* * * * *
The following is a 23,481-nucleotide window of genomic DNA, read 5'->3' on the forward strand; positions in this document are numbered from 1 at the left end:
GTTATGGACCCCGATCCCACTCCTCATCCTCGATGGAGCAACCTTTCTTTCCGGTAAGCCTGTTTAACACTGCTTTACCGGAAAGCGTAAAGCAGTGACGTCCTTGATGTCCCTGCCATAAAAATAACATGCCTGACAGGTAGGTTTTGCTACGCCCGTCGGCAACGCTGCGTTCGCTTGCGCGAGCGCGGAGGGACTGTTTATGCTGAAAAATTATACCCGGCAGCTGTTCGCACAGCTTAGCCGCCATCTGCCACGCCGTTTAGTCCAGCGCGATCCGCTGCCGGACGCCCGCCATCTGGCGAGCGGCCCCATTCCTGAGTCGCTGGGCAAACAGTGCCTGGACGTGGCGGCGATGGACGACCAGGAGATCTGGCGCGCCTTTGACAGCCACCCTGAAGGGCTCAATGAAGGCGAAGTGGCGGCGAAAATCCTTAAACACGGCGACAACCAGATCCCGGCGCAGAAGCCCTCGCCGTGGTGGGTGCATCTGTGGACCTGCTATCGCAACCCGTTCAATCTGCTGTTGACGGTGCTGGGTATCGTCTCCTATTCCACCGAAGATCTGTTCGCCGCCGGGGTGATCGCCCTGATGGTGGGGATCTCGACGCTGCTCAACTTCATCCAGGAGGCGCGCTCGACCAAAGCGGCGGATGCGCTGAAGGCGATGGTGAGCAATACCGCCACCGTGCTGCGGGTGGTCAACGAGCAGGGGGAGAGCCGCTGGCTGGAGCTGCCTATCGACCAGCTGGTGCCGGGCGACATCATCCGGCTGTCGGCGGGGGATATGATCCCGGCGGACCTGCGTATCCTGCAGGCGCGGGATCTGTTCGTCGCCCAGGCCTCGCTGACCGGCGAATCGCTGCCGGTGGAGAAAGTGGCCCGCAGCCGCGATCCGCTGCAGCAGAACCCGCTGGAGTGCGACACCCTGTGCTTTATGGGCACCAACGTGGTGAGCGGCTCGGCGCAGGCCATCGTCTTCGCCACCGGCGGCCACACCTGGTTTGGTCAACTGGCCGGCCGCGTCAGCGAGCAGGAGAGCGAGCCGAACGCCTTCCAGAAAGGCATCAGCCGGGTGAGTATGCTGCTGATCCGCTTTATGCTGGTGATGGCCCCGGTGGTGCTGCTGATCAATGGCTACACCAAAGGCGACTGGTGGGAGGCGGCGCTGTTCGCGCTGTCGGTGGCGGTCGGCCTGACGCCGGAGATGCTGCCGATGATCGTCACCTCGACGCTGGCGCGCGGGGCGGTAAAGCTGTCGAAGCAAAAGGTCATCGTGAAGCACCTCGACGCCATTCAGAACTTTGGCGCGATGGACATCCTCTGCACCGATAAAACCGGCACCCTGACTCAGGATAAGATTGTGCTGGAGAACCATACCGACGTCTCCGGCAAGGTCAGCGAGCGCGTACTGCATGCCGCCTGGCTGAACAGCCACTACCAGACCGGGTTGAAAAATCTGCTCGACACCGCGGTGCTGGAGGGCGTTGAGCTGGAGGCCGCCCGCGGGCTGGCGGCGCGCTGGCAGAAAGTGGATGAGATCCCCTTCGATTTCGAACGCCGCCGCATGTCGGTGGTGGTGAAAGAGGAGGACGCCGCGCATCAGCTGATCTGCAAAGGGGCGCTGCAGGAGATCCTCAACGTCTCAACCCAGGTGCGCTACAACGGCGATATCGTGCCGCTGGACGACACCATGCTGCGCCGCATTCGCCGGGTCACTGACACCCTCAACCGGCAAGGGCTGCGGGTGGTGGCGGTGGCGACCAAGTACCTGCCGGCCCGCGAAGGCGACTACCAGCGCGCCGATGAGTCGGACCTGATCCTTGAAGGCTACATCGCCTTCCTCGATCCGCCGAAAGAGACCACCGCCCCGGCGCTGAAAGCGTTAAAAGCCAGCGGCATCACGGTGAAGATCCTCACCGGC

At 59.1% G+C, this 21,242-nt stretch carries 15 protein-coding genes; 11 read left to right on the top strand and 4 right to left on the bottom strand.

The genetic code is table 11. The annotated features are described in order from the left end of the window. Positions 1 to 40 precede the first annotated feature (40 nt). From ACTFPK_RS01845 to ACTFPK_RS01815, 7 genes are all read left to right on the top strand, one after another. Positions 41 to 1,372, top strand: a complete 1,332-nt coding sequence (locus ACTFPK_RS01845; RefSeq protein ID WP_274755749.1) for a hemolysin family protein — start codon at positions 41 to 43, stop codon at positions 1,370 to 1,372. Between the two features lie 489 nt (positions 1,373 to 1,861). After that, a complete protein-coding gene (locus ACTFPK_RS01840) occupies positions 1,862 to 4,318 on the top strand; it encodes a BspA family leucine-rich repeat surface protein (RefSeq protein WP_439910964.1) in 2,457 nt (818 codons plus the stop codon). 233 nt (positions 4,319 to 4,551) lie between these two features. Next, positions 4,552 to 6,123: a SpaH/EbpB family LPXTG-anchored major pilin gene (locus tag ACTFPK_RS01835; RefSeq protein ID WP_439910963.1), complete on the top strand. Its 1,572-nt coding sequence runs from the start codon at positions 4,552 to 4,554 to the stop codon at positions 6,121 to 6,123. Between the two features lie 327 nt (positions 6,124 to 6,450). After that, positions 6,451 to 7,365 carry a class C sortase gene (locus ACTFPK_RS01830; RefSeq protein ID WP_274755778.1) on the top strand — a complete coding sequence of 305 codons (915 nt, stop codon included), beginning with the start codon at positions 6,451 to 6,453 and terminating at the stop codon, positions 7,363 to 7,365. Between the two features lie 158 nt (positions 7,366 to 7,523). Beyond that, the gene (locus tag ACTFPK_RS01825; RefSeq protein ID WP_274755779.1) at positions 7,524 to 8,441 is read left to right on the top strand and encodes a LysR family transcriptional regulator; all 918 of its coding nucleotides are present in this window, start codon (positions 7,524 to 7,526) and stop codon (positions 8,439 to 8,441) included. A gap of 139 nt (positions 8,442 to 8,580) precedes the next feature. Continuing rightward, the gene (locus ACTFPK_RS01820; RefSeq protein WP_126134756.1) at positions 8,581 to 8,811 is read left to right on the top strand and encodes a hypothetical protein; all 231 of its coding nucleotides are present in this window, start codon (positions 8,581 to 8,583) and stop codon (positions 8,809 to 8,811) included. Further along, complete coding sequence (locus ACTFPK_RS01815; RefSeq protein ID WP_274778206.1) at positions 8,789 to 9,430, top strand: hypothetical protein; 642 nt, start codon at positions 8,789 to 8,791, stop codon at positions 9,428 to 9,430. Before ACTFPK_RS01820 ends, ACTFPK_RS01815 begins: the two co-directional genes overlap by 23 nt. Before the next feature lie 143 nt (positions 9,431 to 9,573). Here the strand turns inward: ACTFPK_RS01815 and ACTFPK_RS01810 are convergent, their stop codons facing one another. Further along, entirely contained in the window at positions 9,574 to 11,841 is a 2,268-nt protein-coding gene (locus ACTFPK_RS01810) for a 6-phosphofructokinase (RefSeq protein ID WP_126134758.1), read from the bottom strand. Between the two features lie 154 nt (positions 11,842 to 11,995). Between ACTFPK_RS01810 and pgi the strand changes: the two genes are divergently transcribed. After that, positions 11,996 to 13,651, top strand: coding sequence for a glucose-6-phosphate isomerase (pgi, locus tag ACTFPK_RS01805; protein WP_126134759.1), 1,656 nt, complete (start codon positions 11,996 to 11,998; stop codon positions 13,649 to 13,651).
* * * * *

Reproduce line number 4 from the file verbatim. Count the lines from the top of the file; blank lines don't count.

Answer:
The genetic code is table 11. The annotated features are described in order from the left end of the window. Positions 1 to 40 precede the first annotated feature (40 nt). From ACTFPK_RS01845 to ACTFPK_RS01815, 7 genes are all read left to right on the top strand, one after another. Positions 41 to 1,372, top strand: a complete 1,332-nt coding sequence (locus ACTFPK_RS01845; RefSeq protein ID WP_274755749.1) for a hemolysin family protein — start codon at positions 41 to 43, stop codon at positions 1,370 to 1,372. Between the two features lie 489 nt (positions 1,373 to 1,861). After that, a complete protein-coding gene (locus ACTFPK_RS01840) occupies positions 1,862 to 4,318 on the top strand; it encodes a BspA family leucine-rich repeat surface protein (RefSeq protein WP_439910964.1) in 2,457 nt (818 codons plus the stop codon). 233 nt (positions 4,319 to 4,551) lie between these two features. Next, positions 4,552 to 6,123: a SpaH/EbpB family LPXTG-anchored major pilin gene (locus tag ACTFPK_RS01835; RefSeq protein ID WP_439910963.1), complete on the top strand. Its 1,572-nt coding sequence runs from the start codon at positions 4,552 to 4,554 to the stop codon at positions 6,121 to 6,123. Between the two features lie 327 nt (positions 6,124 to 6,450). After that, positions 6,451 to 7,365 carry a class C sortase gene (locus ACTFPK_RS01830; RefSeq protein ID WP_274755778.1) on the top strand — a complete coding sequence of 305 codons (915 nt, stop codon included), beginning with the start codon at positions 6,451 to 6,453 and terminating at the stop codon, positions 7,363 to 7,365. Between the two features lie 158 nt (positions 7,366 to 7,523). Beyond that, the gene (locus tag ACTFPK_RS01825; RefSeq protein ID WP_274755779.1) at positions 7,524 to 8,441 is read left to right on the top strand and encodes a LysR family transcriptional regulator; all 918 of its coding nucleotides are present in this window, start codon (positions 7,524 to 7,526) and stop codon (positions 8,439 to 8,441) included. A gap of 139 nt (positions 8,442 to 8,580) precedes the next feature. Continuing rightward, the gene (locus ACTFPK_RS01820; RefSeq protein WP_126134756.1) at positions 8,581 to 8,811 is read left to right on the top strand and encodes a hypothetical protein; all 231 of its coding nucleotides are present in this window, start codon (positions 8,581 to 8,583) and stop codon (positions 8,809 to 8,811) included. Further along, complete coding sequence (locus ACTFPK_RS01815; RefSeq protein ID WP_274778206.1) at positions 8,789 to 9,430, top strand: hypothetical protein; 642 nt, start codon at positions 8,789 to 8,791, stop codon at positions 9,428 to 9,430. Before ACTFPK_RS01820 ends, ACTFPK_RS01815 begins: the two co-directional genes overlap by 23 nt. Before the next feature lie 143 nt (positions 9,431 to 9,573). Here the strand turns inward: ACTFPK_RS01815 and ACTFPK_RS01810 are convergent, their stop codons facing one another. Further along, entirely contained in the window at positions 9,574 to 11,841 is a 2,268-nt protein-coding gene (locus ACTFPK_RS01810) for a 6-phosphofructokinase (RefSeq protein ID WP_126134758.1), read from the bottom strand. Between the two features lie 154 nt (positions 11,842 to 11,995). Between ACTFPK_RS01810 and pgi the strand changes: the two genes are divergently transcribed. After that, positions 11,996 to 13,651, top strand: coding sequence for a glucose-6-phosphate isomerase (pgi, locus tag ACTFPK_RS01805; protein WP_126134759.1), 1,656 nt, complete (start codon positions 11,996 to 11,998; stop codon positions 13,649 to 13,651).